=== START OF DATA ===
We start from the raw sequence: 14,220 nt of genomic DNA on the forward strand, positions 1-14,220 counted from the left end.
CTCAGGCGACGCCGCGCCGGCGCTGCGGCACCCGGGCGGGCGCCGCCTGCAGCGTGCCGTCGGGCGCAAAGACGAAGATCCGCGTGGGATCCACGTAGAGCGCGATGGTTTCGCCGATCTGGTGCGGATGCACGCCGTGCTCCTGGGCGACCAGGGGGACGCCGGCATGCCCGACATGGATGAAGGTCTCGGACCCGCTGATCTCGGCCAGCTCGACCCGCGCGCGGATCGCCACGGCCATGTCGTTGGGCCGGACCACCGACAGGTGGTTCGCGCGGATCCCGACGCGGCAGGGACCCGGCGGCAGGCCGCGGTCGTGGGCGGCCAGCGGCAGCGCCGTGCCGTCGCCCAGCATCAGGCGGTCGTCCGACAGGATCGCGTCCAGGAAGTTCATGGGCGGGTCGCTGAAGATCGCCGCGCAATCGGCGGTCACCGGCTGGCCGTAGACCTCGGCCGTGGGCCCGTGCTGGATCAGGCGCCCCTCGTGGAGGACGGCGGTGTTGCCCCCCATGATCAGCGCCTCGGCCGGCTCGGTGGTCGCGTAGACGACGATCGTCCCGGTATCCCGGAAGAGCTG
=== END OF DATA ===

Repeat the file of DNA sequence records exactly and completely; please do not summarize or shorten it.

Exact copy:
We start from the raw sequence: 14,220 nt of genomic DNA on the forward strand, positions 1-14,220 counted from the left end.
CTCAGGCGACGCCGCGCCGGCGCTGCGGCACCCGGGCGGGCGCCGCCTGCAGCGTGCCGTCGGGCGCAAAGACGAAGATCCGCGTGGGATCCACGTAGAGCGCGATGGTTTCGCCGATCTGGTGCGGATGCACGCCGTGCTCCTGGGCGACCAGGGGGACGCCGGCATGCCCGACATGGATGAAGGTCTCGGACCCGCTGATCTCGGCCAGCTCGACCCGCGCGCGGATCGCCACGGCCATGTCGTTGGGCCGGACCACCGACAGGTGGTTCGCGCGGATCCCGACGCGGCAGGGACCCGGCGGCAGGCCGCGGTCGTGGGCGGCCAGCGGCAGCGCCGTGCCGTCGCCCAGCATCAGGCGGTCGTCCGACAGGATCGCGTCCAGGAAGTTCATGGGCGGGTCGCTGAAGATCGCCGCGCAATCGGCGGTCACCGGCTGGCCGTAGACCTCGGCCGTGGGCCCGTGCTGGATCAGGCGCCCCTCGTGGAGGACGGCGGTGTTGCCCCCCATGATCAGCGCCTCGGCCGGCTCGGTGGTCGCGTAGACGACGATCGTCCCGGTATCCCGGAAGAGCTG